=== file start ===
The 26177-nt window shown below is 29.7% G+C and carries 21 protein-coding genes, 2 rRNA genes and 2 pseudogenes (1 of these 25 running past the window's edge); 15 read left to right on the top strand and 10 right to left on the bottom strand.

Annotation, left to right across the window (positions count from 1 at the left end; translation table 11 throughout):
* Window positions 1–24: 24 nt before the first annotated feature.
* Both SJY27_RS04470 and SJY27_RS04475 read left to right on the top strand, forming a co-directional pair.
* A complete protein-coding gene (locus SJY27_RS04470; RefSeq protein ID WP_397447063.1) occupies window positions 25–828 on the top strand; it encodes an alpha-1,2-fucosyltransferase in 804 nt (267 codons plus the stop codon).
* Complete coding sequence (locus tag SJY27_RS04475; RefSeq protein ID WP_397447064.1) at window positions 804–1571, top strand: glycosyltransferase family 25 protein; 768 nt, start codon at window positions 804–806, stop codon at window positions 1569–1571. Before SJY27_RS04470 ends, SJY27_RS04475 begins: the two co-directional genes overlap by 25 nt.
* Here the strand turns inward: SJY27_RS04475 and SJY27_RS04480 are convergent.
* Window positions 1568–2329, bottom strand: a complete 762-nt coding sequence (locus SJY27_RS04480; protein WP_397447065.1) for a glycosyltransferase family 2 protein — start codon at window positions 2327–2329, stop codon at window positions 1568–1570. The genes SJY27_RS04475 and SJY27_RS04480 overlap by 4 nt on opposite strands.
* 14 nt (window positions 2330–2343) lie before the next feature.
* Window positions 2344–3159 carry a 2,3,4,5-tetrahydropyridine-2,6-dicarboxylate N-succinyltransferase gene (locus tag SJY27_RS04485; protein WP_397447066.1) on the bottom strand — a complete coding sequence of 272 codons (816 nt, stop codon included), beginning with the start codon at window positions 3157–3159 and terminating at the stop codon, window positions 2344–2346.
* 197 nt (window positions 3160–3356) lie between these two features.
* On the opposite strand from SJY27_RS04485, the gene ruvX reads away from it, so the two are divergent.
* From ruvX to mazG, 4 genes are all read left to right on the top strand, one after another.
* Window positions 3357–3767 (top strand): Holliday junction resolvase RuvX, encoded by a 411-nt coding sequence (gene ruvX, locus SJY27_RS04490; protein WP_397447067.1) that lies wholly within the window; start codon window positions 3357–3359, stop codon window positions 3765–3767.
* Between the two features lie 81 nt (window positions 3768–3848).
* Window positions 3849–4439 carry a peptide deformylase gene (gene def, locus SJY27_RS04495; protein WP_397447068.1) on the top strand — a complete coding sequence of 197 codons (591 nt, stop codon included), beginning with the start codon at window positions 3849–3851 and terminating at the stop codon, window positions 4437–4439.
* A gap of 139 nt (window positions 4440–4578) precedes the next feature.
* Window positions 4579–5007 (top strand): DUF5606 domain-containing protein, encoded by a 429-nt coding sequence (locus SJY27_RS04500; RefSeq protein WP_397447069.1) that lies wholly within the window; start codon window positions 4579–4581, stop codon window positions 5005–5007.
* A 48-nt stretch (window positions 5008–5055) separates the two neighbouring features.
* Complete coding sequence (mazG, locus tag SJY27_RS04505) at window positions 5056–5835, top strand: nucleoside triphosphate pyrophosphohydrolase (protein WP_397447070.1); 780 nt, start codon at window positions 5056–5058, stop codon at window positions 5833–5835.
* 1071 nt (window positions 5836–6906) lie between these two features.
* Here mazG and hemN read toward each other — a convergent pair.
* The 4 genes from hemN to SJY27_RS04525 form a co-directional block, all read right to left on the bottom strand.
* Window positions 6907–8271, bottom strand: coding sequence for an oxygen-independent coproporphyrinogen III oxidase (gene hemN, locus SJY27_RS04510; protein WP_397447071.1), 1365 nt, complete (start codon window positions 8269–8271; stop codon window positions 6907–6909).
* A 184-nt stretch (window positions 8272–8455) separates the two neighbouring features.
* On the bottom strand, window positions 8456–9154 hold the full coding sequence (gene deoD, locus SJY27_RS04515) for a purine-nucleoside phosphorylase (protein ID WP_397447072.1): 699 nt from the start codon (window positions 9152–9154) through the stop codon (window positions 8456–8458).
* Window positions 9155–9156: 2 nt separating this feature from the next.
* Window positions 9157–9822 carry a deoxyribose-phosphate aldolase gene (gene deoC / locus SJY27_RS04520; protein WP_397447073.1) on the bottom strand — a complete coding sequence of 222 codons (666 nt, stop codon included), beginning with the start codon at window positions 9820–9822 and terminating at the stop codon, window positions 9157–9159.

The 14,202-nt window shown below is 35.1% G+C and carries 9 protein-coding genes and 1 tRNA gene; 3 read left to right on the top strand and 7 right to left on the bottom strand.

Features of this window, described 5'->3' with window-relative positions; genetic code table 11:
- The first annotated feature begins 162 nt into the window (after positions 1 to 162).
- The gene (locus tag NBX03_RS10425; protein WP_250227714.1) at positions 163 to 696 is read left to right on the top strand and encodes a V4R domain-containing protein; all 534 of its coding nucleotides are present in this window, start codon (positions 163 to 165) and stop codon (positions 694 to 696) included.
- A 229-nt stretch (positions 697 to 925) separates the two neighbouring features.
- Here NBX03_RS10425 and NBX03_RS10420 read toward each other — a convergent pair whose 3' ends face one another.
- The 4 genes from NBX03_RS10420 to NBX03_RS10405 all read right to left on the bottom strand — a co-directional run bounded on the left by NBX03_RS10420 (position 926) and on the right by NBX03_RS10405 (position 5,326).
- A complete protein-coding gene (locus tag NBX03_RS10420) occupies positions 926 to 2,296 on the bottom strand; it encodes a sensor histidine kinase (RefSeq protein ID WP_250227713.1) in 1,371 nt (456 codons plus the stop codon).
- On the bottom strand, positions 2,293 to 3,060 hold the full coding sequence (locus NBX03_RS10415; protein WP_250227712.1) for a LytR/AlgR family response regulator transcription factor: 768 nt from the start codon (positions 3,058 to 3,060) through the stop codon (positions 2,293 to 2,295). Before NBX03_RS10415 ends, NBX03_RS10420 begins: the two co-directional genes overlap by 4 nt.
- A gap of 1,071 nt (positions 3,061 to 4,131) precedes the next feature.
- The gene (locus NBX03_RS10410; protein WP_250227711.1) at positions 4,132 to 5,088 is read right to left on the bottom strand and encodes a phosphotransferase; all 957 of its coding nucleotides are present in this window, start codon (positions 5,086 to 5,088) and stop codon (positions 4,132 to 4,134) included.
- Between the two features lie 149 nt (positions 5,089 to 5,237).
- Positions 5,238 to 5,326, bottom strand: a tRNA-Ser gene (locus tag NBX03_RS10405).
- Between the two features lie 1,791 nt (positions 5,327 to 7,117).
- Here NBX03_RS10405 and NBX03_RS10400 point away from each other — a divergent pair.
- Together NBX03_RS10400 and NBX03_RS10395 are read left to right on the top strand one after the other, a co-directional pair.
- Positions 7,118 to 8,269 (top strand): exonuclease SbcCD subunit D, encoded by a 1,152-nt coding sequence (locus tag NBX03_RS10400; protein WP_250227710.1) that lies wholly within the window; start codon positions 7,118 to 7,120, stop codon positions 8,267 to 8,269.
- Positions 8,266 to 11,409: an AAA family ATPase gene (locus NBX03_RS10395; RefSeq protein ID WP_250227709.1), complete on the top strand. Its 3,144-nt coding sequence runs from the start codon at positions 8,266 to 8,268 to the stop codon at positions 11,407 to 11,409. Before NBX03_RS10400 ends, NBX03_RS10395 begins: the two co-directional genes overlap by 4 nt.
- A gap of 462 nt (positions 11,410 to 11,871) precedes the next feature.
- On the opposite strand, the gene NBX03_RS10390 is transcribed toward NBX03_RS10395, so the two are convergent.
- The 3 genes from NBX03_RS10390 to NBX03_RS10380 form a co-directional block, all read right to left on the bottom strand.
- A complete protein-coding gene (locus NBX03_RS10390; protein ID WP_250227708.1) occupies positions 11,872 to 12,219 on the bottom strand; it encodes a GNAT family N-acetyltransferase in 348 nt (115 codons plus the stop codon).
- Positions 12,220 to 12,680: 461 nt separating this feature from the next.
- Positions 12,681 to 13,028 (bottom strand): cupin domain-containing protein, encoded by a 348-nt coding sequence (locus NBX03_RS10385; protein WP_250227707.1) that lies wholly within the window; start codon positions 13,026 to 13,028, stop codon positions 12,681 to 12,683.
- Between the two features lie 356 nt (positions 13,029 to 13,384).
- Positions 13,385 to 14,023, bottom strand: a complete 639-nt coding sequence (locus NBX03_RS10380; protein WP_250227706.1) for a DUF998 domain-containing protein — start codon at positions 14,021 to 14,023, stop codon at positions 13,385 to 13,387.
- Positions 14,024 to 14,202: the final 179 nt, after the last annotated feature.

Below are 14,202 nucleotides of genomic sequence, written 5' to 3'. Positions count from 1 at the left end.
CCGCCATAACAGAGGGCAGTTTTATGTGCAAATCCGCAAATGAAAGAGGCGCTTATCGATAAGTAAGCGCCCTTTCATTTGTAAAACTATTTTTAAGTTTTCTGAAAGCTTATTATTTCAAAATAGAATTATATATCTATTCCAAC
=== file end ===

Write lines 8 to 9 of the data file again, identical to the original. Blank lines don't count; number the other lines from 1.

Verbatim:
* Window positions 1568–2329, bottom strand: a complete 762-nt coding sequence (locus SJY27_RS04480; protein WP_397447065.1) for a glycosyltransferase family 2 protein — start codon at window positions 2327–2329, stop codon at window positions 1568–1570. The genes SJY27_RS04475 and SJY27_RS04480 overlap by 4 nt on opposite strands.
* 14 nt (window positions 2330–2343) lie before the next feature.